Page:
Social Security has seen reduced COLAs, raised retirement ages, etc. Public Pensions are a contract in need of fair review. It is a crisis, when it relies upon funding that isn’t even close to being adequate. It’s not impossible to fix however. All entitlements should be reviewed along the way. Tier II was a good idea. It should have been enacted earlier. When Rosty worked for Catastrophic Health Care at the Federal level, it passed and was repealed after huge senior public outcry (with one senior lady even physically laying on the hood of his car). That would have solved some problems. Reform is difficult. You can’t call it a crisis for months and then before a session state it isn’t. Kinda saw this coming.


  24. - skeptical spectacle - Tuesday, Oct 22, 13 @ 12:17 pm:

    Rural school districts think it is a crisis. They are currently being funded at 87% of what they were “promised” and they have already been advised to expect 85% next year. Teachers will be laid off because of this. Educational offerings will suffer.


  25. - skeptical spectacle - Tuesday, Oct 22, 13 @ 12:19 pm:

    So which is more important…..educating our children or paying our pensions. These are the sort of devilish decisions which will continue to be made unless some sort of reform is accomplished.


  26. - Bobbysox - Tuesday, Oct 22, 13 @ 12:19 pm:

    If a crisis is a “crucial time or state of affairs whose outcome will make a decisive difference for better or worse,” (Webster’s), then yes, it is a crisis. Will it make a major difference whether it is addressed in October or January? Essentially no.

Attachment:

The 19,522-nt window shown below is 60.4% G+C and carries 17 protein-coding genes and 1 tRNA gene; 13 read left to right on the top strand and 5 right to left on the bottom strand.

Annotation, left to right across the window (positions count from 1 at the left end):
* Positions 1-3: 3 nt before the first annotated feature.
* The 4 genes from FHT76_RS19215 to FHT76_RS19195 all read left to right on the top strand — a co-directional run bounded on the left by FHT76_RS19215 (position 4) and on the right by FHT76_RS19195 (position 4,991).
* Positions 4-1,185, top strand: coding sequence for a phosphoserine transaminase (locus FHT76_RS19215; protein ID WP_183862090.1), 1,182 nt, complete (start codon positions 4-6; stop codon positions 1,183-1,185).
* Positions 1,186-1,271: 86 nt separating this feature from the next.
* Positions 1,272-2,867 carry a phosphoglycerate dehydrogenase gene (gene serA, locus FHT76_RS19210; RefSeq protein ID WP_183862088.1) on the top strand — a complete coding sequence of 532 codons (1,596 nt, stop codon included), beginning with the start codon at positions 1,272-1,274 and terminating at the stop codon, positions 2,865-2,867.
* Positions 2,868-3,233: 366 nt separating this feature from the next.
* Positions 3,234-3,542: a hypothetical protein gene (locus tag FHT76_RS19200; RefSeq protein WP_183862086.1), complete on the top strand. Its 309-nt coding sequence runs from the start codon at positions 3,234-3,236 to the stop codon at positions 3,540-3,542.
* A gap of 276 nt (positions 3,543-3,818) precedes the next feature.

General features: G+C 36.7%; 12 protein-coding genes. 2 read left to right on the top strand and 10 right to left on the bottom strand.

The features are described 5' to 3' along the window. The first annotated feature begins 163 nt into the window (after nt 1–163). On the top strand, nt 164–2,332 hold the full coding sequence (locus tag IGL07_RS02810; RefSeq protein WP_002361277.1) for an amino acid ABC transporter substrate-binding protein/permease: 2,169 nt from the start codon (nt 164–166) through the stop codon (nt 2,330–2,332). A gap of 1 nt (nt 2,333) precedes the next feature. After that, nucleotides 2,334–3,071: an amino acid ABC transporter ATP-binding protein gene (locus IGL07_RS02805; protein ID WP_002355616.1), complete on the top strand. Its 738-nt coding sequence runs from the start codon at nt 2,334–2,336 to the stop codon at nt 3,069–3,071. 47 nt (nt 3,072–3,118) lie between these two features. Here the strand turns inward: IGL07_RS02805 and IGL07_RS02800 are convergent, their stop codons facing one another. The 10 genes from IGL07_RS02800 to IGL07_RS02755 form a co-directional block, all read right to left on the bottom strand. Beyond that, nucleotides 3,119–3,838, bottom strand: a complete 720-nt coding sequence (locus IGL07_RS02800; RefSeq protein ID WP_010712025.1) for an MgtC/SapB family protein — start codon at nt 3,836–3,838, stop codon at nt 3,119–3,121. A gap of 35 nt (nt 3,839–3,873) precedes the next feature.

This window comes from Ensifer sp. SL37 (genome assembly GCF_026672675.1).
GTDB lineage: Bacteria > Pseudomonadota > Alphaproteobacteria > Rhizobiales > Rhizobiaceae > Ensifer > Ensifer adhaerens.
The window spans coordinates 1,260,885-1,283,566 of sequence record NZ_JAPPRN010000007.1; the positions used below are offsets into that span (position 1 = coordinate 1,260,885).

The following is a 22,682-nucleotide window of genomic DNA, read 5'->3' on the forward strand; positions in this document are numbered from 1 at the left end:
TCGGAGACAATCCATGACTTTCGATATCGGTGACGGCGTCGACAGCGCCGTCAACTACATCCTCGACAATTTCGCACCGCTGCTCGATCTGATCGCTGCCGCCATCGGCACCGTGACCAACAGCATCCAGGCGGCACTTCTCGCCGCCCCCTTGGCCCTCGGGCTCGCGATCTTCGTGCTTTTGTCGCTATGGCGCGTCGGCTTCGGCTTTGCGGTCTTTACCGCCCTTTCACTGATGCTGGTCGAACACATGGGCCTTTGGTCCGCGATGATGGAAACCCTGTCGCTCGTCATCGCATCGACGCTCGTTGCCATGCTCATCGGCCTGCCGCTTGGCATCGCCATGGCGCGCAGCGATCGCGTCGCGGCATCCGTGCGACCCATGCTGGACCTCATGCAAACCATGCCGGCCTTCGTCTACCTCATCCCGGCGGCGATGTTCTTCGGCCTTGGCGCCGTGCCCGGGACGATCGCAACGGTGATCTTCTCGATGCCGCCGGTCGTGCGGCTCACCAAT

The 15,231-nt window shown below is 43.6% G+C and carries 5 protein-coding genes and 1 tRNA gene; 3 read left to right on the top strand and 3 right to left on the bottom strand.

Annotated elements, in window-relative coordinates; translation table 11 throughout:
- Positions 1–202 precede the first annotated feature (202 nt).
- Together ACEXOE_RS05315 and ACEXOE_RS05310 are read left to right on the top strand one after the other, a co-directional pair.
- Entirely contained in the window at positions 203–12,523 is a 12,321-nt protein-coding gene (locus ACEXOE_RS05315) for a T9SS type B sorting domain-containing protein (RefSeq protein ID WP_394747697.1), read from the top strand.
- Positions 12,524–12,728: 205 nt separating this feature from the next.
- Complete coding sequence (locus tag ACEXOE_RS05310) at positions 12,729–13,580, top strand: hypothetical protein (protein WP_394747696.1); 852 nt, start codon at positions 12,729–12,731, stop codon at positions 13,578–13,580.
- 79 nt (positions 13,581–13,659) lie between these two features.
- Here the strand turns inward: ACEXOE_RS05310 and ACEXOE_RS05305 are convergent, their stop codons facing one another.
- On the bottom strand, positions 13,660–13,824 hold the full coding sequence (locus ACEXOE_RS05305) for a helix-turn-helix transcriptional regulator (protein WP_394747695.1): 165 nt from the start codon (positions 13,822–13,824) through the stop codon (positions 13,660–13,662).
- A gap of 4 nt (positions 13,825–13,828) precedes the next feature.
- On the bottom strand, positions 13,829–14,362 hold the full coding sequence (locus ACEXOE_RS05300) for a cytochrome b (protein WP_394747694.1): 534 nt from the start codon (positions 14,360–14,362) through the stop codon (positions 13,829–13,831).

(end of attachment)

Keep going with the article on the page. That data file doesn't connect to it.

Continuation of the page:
Madigan also apparently must not think it is a crisis with an urgency of time or he would have allowed a vote on the agreed Senate bill, and it would have passed and made an immediate impact.


  27. - Anonymour - Tuesday, Oct 22, 13 @ 12:19 pm:

    The latest Cullerton gaffe — saying something everyone knows is true — just illustrates the game that Madigan and Cullerton have been playing. As we’ve discussed before, the Speaker knows that the income tax hike needs to be made permanent. He also knows his bill is unconstitutional — he was there at the constitutional convention. It sure looks like he’s wanted to pass a bill that would be declared unconstitutional, so he could then place the public blame for making the income tax hike permanent on the Supreme Court, and not on his mushrooms.


  28. - wordslinger - Tuesday, Oct 22, 13 @ 12:25 pm:

    –Public Pensions are a contract in need of fair review. It is a crisis, when it relies upon funding that isn’t even close to being adequate. It’s not impossible to fix however. All entitlements should be reviewed along the way–

    Lol, is that how it works? You put a “contract” under review when you don’t want to pay for services already rendered?

    Here’s what Mr. Webster says:

    Contract: a binding agreement between two or more persons or parties; especially : one legally enforceable.

    By the way, how do you get from “contract” to “entitlement?”

    Is your paycheck an entitlement?


  29. - Norseman - Tuesday, Oct 22, 13 @ 12:28 pm:

    Another comment home run by Word. Keep up the good work.


  30. - RNUG - Tuesday, Oct 22, 13 @ 12:33 pm:

    ZC,

    I signed a contract with a business and their shareholders (the State and the taxpayers) to receive part of my pay in the form of then current salary and part of my pay in the form of deferred compensation (a definded benefits pension) and it included the AAI (COLA). I delivered on my part of the contract, working 36 years and achieving retirement age. It is both legal and moral for the State to uphold their end of that contract.


  31. - wordslinger - Tuesday, Oct 22, 13 @ 12:40 pm: